I tended to come off as abrasive and a gunslinger on topics I was passionate about. He helped me see when it was best for me to sit back and listen, learn from others and gain perspective on the circumstances. He also helped me understand some of my own triggers that surfaced when interacting with others. He helped me see how to navigate around those frustrations to have more constructive conversations and outcomes.
Brian helped me temper my approach. I was surprised about how much clarity he was able to provide. It’s nice to have a resource outside of the individuals we work with to help us all elevate as a team and deliver on our shared goals.
Kathleen DuBois; industry leader; nonprofit, government and education; Washington, D.C.
I want to be my best self as a leader so that I can help others be their best selves. To do that, I need to tap into the power of a great coach who can help me.
We all have knowledge gaps and things we could be doing differently to get better results. No star athlete is a star athlete because the coach said just keep doing what you’re doing. I’m working on delegating and networking to bring greater influence beyond my industry for the firm. I’m learning what I can do to help other people grow and I’m definitely seeing progress.
I feel like I need coaching as much now as I did 10 or 20 years ago. We should always be working on ourselves. Our coaching culture is one of the things that differentiates us in the market.
Senior auditor; nonprofit, government and education; Chicago
Coaching is helping me both in my profession and in my leadership role as national chair of the business resource group Embrace. We work on developing different flows for time management, project management and public speaking. The lessons apply not just to work but to my personal life, too.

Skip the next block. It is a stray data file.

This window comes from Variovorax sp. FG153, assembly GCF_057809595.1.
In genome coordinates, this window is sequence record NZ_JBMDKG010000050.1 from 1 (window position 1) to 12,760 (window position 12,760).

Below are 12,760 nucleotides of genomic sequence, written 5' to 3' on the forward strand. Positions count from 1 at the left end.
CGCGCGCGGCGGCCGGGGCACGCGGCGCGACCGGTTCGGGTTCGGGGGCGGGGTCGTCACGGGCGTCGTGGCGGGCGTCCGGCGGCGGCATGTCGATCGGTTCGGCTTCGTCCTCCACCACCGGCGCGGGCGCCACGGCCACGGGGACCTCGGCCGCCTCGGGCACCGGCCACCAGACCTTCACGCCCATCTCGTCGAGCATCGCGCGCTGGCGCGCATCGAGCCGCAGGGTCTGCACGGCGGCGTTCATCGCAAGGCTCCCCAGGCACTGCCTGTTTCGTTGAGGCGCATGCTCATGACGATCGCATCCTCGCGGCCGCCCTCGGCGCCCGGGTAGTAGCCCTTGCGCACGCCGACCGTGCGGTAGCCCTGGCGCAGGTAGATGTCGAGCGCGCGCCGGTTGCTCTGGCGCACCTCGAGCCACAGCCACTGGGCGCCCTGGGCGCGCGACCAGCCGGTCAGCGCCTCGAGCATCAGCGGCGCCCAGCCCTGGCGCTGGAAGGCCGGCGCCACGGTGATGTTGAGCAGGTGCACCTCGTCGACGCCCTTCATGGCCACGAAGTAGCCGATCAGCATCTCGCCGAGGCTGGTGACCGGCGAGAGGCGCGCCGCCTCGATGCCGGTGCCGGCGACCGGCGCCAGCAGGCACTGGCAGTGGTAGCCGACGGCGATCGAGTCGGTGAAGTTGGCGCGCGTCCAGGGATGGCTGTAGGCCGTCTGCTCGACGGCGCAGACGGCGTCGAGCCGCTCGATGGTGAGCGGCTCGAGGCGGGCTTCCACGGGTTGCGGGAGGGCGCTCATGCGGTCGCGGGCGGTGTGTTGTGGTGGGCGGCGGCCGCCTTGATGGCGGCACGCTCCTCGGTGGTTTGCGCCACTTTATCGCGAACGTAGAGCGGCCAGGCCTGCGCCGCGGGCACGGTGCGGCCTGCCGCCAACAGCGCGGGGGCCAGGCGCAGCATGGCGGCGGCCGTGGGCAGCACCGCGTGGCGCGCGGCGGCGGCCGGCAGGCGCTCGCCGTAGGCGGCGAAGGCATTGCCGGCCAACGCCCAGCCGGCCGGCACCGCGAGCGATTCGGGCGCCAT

It’s more difficult than I thought it would be. There’s a fair amount of homework, but it’s been good to have someone to talk to who isn’t my supervisor or on my team but has been through similar things. I like being able to bounce ideas off Brian. He recommends actions I can take if I’m not getting results within the BRG. He’s very candid with me.
When there are times in my career where I just get overwhelmed and kind of shut down, he’s made me realize that when you start to feel that stressor, you take a second to step away and figure out how to adjust. He taught me the ABC model: antecedent, which is the catalyst; B, the behavior it triggers; and C, the consequences. I have adopted the mindset of considering the consequences that my actions might bring.
You train yourself to say you want something to happen and then you figure out the steps you need to get there, knowing it’s not going to happen overnight. I’m learning everything I can to set myself up for success. But coaching doesn’t guarantee any outcome, you have to put the work in.
Jamie Hovey, senior manager, tax, Bozeman
It was important to me to get the oil and gas industries better known at Wipfli. I wanted to figure out how to build a team to expand our presence in this sub-industry. For a long time, it was just me and one other person working on oil and gas as well as other industries.
What I learned in coaching was to not try to take a large chunk of a goal and run with it, but to split it into steps. And for the most part, we’ve implemented those steps. I worked with a lot of people to get oil and gas, which had been a general industry, added to manufacturing, retail and distribution (MRD). This allowed us to get more resources for advertising and staff.
Now we have seven people working on client accounting services (six in India) and five more people doing tax and related consulting work for oil and gas. We’ve more than doubled our number of clients to about 70, but more than doubled the work because we are doing a lot more for them than tax returns.
As an internal coach who’d been with the firm in talent and development for a long time, Brian helped me know who I should talk to outside our region. We built our team from the inside, giving opportunities to interns to learn and grow in this industry and move into other regions. It’s awesome to have all these new people come in and say how much they love this work.
Now I’m able to focus on business development. I still check in with Brian informally now and then. The coaching lasted 12 weeks but the impact is continuing.